• Build a performance culture where it's everyone's responsibility.

Load Testing vs. Other Test

Load testing vs. other tests is one of the most misunderstood parts of performance testing. And there are many load testing best practices you should be aware of before even using one of the tools listed below.

Here is our comprehensive list of the top open-source and FREE load testing tools you can use this 2024 for your load and stress testing performance engineering efforts.

Below are some of the best load testing tools that include a tool comparison to help you decide on which one is right for your application performance efforts in 2024.

The Top Load Testing Tools List for 2024

A cartoon illustration showing a robot running efficiently with various symbols of productivity while a confused man sits at a cluttered desk, highlighting a contrast between automation and human work.

This list only includes open source and free options for the top load test software for automated performance testing and API load tests, so you can just download and get started right away without spending a dime.

1. JMeter The image appears to be completely black, indicating that it might be an error related to load testing tools, the image may not have loaded correctly, or it is simply a solid black square.

JMeter is the most popular open-source load test software in the performance space to help measure load time.

Apache JMeter describes itself as a Java application that was designed specifically for load testing with the ability to measure application performance and response times.

JMeter was built to be the open-source alternative to LoadRunner, so you’ll find it has many sophisticated features. It's a thick client Java app that's largely driven by right clicks. It's a little weird, but it's got a lot of power. Also, all the features a professional load tester wants are available on JMeter.

Key Features

  • The ability to performance test a host of technologies using a range of protocols such as Java Objects, Web HTTP/HTTPS, SOAP and Rest Services, FTP, and Databases with JDBC
  • A nice IDE you can use for recording, building, and debugging your performance tests.
  • Starting with JMeter 3.1, Groovy is the default programming language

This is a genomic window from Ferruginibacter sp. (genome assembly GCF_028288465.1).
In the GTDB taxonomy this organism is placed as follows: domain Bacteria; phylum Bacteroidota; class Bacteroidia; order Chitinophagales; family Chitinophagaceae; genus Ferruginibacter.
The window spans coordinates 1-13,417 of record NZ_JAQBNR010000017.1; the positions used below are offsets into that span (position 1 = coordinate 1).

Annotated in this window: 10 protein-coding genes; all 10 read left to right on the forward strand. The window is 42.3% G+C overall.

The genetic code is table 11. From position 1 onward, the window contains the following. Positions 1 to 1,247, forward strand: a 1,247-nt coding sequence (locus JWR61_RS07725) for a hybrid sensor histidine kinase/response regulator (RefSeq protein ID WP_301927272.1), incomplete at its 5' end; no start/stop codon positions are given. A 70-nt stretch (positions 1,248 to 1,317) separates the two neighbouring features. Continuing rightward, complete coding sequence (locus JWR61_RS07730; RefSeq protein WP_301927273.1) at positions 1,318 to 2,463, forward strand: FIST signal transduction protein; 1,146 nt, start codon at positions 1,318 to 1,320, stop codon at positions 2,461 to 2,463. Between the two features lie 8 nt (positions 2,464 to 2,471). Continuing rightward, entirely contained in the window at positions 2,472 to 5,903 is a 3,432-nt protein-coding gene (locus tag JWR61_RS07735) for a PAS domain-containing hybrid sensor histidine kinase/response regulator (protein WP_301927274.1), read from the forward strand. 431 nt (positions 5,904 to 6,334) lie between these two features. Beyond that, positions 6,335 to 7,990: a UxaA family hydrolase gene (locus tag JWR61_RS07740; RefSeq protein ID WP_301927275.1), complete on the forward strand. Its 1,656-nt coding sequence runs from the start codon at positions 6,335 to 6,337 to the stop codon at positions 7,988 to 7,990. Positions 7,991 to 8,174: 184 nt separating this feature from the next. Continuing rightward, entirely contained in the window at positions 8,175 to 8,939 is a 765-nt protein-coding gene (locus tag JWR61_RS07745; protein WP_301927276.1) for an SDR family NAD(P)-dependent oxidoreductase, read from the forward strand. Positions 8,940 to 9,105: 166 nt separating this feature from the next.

• One of the more popular load testing tools
  • Can configure it to help test the mobile performance of mobile apps
  • Using jmeter-java-dsl, you can write your performance tests in Java and take advantage of IDEs autocompletion and inline documentation.

There is no visible image related to Load Testing Tools to describe; the provided content is a solid black rectangle.It currently has over 7.8k stars on GitHub.


Although JMeter is one of the more popular load testing tools, it does have a breaking point, such as:

For instance, JMeter can be a bit difficult to scale for a large distributed test, especially if you have to set up a bunch of machines since you have to configure them to talk to each other. There is also a host of orchestrating problems in executing large JMeter tests.

That’s where a tool opensourced by BlazeMeter—Taurus—can help you out.

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2. Taurus The image is completely black, indicating that it may be a blank image, there is an error in load testing tools, or nothing is being displayed.

While not technically a load testing tool, Taurus acts more like a wrapper on top of other solutions that hide the complexity of running performance tests.

The power of Taurus is that it allows you to write your tests in YAML.

You can actually describe a full-blown script in about ten lines of text, allowing teams to describe their tests in a YAML or JSON file. The YAML is a human, readable, edible approach that enables you to describe a test in a simple text file.

This is a big leap forward from the old days of having to bring up a significant, heavy vendor-specific record and scripting tool for load time measuring.

Key Features

  • This should also allow more team members to contribute to performance tests. Also, since your test cases are written in YAML, the tests are much more readable, making them easier to perform code reviews.
  • Taurus basically fits performance testing into your CI/CD pipeline much more efficiently.
  • Taurus provides an abstraction layer on top of JMeter and some other tools like Locust, Gatling, the Grinder, and Selenium.

The image, potentially an error resulting from load testing tools, cannot be described as it appears to be completely black, suggesting there might be nothing visible to describe.It currently has 1.9k stars on GitHub.